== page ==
Despite the increased frequency of recurrent pneumonia in HIV-infected patients and recent studies linking the airway bacterial community (microbiota) to acute and chronic respiratory infection, little is known of the oral and airway microbiota that exist in these individuals and their propensity to harbor pathogens despite antimicrobial treatment for acute pneumonia. This pilot study compared paired samples of the oral and airway microbiota from 15 hospitalized HIV-infected patients receiving antimicrobial treatment for acute pneumonia. Total DNA was extracted, bacterial burden was assessed by quantitative PCR, and amplified 16S rRNA was profiled for microbiome composition using a phylogenetic microarray (16S rRNA PhyloChip). Though the bacterial burden of the airway was significantly lower than that of the oral cavity, microbiota in both niches were comparably diverse. However, oral and airway microbiota exhibited niche specificity. Oral microbiota were characterized by significantly increased relative abundance of multiple species associated with the mouth, including members of the Bacteroides, Firmicutes, and TM7 phyla, while airway microbiota were primarily characterized by a relative expansion of the Proteobacteria. Twenty-two taxa were detected in both niches, including Streptococcus bovis and Chryseobacterium species, pathogens associated with HIV-infected populations. In addition, we compared the airway microbiota of five of these patients to those of five non-HIV-infected pneumonia patients from a previous study. Compared to the control population, HIV-infected patients exhibited relative increased abundance of a large number of phylogenetically distinct taxa, which included several known or suspected pathogenic organisms, suggesting that recurrent pneumonia in HIV-infected populations may be related to the presence of these species. PMID:22760045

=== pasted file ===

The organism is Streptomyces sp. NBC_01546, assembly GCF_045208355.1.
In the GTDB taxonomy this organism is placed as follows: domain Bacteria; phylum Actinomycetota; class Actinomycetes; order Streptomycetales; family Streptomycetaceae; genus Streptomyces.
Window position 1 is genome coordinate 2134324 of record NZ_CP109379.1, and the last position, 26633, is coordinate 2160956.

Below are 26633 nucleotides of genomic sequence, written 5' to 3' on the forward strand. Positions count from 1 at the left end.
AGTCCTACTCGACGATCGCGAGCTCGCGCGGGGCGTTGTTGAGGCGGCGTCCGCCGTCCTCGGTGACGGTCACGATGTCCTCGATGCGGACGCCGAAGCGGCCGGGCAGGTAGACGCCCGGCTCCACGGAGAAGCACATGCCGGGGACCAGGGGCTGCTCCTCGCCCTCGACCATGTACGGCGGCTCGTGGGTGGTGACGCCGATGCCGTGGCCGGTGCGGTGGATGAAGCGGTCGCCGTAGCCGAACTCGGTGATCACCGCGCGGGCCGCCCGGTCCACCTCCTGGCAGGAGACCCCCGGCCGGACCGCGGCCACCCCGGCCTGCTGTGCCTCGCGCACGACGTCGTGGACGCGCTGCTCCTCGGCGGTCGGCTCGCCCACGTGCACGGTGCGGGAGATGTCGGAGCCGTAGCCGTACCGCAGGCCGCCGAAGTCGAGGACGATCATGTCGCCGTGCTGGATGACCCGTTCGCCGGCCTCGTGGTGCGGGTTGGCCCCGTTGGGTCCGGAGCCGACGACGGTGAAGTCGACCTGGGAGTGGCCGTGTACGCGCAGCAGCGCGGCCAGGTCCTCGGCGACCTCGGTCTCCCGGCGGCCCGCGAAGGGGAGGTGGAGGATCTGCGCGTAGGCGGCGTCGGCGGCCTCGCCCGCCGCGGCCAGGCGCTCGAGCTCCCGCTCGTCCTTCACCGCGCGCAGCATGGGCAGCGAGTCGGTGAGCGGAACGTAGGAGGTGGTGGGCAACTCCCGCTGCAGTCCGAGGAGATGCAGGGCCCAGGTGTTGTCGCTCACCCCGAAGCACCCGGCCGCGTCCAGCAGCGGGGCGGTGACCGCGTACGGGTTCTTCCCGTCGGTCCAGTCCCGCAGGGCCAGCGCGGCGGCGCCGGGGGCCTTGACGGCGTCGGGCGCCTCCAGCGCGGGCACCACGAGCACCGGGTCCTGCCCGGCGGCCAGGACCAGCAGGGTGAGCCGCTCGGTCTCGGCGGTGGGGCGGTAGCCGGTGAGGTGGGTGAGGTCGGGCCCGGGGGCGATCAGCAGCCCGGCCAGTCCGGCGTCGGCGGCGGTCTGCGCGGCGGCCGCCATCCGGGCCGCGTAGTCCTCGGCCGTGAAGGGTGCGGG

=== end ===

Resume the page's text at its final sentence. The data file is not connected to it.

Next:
10. Oral and airway microbiota in HIV-infected pneumonia patients.

    PubMed

    Iwai, Shoko; Fei, Matthew; Huang, Delphine; Fong, Serena; Subramanian, Anuradha; Grieco, Katherine; Lynch, Susan V; Huang, Laurence

    2012-09-01

    Despite the increased frequency of recurrent pneumonia in HIV-infected patients and recent studies linking the airway bacterial community (microbiota) to acute and chronic respiratory infection, little is known of the oral and airway microbiota that exist in these individuals and their propensity to harbor pathogens despite antimicrobial treatment for acute pneumonia. This pilot study compared paired samples of the oral and airway microbiota from 15 hospitalized HIV-infected patients receiving antimicrobial treatment for acute pneumonia. Total DNA was extracted, bacterial burden was assessed by quantitative PCR, and amplified 16S rRNA was profiled for microbiome composition using a phylogenetic microarray (16S rRNA PhyloChip). Though the bacterial burden of the airway was significantly lower than that of the oral cavity, microbiota in both niches were comparably diverse. However, oral and airway microbiota exhibited niche specificity. Oral microbiota were characterized by significantly increased relative abundance of multiple species associated with the mouth, including members of the Bacteroides, Firmicutes, and TM7 phyla, while airway microbiota were primarily characterized by a relative expansion of the Proteobacteria. Twenty-two taxa were detected in both niches, including Streptococcus bovis and Chryseobacterium species, pathogens associated with HIV-infected populations. In addition, we compared the airway microbiota of five of these patients to those of five non-HIV-infected pneumonia patients from a previous study. Compared to the control population, HIV-infected patients exhibited relative increased abundance of a large number of phylogenetically distinct taxa, which included several known or suspected pathogenic organisms, suggesting that recurrent pneumonia in HIV-infected populations may be related to the presence of these species.

  11. Characteristics of HIV-2 and HIV-1/HIV-2 Dually Seropositive Adults in West Africa Presenting for Care and Antiretroviral Therapy: The IeDEA-West Africa HIV-2 Cohort Study

    PubMed Central